The Flatiron School is a twelve week, full time, intensive program for passionate people who want to learn to build awesome things with code.
The goal of the program is to give you the equivalent skillset and experience of an entry-level Ruby developer. As part of the inaugural class, here’s 10 reasons why YOU should apply.
10. Program or be programmed
Do we direct technology, or do we let ourselves be directed by it and those who have mastered it? “Choose the former,” writes Douglas Rushkoff, “and you gain access to the control panel of civilization. Choose the latter, and it could be the last real choice you get to make.”
9. Nerds are the new cool
If you haven’t noticed, the internet is kinda a big deal… and it’s just getting started. In the past 15 years the internet has connected the entire world. Imagine what it will do in the next 15 years. It is no longer acceptable not be a nerd.
8. Never stop learning
Whether you’re just out of college or twenty years into your career, it’s critical to learn new skills. Software Engineering is constantly ranked among the highest paid professions, and new developers are more in demand now than ever.
7. Coding is not as hard as you think
There’s nothing wrong with being a social media expert, wordpress consultant, or HTML "programmer" – but to make the most impact in technology you need to undertand how to actually write code. You can do it in 12 short weeks.
6. New York City
The capital of the world, and city that never sleeps, NYC is also home to a huge technology hub. Luckily for those involved in the tech community here, it still “feels” small in the sense that everyone is extremely warm and welcoming – which is not always the case with the rest of the city.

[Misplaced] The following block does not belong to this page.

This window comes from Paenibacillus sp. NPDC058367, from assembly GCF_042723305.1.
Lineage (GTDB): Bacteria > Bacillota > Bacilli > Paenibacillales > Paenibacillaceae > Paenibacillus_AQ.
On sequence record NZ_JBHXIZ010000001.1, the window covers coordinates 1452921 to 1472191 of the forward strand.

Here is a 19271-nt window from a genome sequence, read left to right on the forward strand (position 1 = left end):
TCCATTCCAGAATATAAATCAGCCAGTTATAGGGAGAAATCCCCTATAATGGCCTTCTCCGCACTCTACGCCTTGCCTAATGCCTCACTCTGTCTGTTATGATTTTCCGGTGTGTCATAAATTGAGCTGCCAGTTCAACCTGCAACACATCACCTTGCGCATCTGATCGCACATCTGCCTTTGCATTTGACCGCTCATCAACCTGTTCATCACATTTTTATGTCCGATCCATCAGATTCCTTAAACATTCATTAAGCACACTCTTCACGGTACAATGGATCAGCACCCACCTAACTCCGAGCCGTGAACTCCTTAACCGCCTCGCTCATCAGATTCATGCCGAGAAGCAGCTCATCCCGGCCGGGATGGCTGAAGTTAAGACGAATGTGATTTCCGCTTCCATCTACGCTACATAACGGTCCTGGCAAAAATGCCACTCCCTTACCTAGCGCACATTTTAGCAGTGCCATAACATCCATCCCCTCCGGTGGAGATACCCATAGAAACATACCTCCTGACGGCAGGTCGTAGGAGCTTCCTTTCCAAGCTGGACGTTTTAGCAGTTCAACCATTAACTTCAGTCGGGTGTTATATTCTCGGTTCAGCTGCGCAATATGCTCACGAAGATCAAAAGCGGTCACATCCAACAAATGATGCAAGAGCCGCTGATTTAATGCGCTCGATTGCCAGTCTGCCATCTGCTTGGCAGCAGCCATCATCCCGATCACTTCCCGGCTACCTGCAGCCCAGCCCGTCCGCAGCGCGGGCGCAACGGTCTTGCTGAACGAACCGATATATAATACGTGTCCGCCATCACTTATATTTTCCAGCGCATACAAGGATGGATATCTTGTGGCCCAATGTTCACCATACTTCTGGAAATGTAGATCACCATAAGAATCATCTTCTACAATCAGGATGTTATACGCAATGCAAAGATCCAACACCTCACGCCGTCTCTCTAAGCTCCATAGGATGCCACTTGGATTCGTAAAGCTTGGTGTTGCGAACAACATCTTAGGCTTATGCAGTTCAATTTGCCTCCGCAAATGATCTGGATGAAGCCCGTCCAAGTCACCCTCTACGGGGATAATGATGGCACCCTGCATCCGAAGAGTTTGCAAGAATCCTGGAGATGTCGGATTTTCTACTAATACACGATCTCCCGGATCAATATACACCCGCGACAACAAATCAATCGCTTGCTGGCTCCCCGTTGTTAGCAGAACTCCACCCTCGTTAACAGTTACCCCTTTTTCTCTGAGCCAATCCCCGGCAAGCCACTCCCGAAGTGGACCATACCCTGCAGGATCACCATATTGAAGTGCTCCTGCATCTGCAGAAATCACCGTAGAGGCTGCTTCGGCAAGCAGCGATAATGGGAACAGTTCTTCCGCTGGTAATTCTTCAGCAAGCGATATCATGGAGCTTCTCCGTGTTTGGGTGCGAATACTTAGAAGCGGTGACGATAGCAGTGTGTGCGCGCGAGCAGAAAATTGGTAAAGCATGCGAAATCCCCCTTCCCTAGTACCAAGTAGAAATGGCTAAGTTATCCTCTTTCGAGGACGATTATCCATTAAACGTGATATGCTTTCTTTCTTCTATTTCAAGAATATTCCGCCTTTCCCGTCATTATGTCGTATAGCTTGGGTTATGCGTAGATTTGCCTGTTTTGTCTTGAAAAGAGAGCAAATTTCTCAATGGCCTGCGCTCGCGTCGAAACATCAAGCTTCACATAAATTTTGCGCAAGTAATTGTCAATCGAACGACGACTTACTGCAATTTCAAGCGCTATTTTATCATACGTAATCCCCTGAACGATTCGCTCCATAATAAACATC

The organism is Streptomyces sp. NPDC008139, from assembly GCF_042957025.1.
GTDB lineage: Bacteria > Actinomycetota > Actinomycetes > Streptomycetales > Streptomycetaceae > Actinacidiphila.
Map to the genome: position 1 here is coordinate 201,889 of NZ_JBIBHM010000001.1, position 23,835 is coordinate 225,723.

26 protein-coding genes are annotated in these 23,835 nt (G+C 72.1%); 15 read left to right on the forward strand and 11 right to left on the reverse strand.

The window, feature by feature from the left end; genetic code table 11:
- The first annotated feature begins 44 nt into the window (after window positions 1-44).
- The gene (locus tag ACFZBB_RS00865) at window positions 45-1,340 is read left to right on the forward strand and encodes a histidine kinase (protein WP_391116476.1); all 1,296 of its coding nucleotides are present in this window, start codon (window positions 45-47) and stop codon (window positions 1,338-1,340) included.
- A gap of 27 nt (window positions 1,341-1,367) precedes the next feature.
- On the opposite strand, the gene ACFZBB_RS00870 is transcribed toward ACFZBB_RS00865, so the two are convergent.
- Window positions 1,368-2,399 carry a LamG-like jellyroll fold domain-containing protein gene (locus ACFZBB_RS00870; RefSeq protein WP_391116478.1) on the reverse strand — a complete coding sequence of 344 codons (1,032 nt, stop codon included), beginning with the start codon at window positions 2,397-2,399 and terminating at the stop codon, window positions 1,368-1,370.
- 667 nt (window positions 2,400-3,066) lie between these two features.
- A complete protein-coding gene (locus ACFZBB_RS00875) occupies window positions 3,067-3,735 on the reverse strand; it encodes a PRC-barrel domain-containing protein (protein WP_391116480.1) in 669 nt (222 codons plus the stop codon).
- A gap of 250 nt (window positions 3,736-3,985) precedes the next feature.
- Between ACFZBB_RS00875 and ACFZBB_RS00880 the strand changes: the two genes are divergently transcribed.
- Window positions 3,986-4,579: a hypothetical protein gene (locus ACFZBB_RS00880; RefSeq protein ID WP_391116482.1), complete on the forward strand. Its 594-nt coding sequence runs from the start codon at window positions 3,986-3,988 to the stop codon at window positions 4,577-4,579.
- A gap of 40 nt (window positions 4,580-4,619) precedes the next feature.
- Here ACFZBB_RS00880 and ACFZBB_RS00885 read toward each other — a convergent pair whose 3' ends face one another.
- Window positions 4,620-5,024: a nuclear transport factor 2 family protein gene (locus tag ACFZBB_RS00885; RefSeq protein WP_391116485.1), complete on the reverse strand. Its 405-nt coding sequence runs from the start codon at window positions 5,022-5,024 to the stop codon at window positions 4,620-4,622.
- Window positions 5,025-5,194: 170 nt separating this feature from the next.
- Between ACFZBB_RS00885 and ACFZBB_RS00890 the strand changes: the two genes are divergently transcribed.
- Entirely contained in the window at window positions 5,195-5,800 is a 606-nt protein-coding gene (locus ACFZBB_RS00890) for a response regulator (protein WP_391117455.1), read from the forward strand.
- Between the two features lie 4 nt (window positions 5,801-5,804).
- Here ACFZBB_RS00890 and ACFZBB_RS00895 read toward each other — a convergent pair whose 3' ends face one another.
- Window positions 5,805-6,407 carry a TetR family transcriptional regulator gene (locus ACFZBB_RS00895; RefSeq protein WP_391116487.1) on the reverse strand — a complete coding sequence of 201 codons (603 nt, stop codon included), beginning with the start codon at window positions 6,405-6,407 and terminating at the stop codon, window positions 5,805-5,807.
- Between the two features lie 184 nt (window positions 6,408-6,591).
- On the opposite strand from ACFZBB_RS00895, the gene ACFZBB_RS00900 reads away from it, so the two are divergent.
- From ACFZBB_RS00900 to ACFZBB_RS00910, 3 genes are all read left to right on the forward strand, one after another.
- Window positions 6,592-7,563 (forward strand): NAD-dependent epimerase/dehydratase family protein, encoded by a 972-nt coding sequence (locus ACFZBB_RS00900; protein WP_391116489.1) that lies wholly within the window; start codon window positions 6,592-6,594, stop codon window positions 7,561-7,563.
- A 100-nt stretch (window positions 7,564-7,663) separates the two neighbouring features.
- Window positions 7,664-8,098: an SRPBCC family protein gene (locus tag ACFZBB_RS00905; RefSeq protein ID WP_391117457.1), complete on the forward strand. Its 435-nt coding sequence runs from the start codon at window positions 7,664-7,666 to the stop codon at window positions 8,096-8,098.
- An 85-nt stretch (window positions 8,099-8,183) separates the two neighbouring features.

5. World class instructors
Dean Avi Flombaum has successfully taught over 300 students how to code. President Adam Enbar has researched innovations in higher education at Charles River Ventures. Combine them with top-tier guest lecturers from awesome NYC startups and the education here is second to none.
4. Work in pairs and teams with 20 awesome people
No disrespect to Nate’s sweat lodge, but learning to code in isolation sucks. New online resources are popping up everywhere, but as my fellow classmate Adam Jonas described yesterday, most are boring, and even the best ones are inconsistent. Programming is something that needs to be done with other people.
3. Make 19 amazing new friends
At the risk of sounding cliché, learning to code, like everything else, is all about the people. The diversity of backgrounds in the 20 students brings unique perspectives and points of view. Our initial class ranges from a lawyer to a professional poker player.
2. Be defined by what you create
“When you don’t create things, you become defined by your tastes rather than ability. Your tastes only narrow & exclude people. so create.” - Why the Lucky Stiff
1. Learn how to love programming
As our insightful teacher Avi said on the first day, “There’s a joy to programming. That’s the reason why we’re here…to experience the act of falling in love with programming.”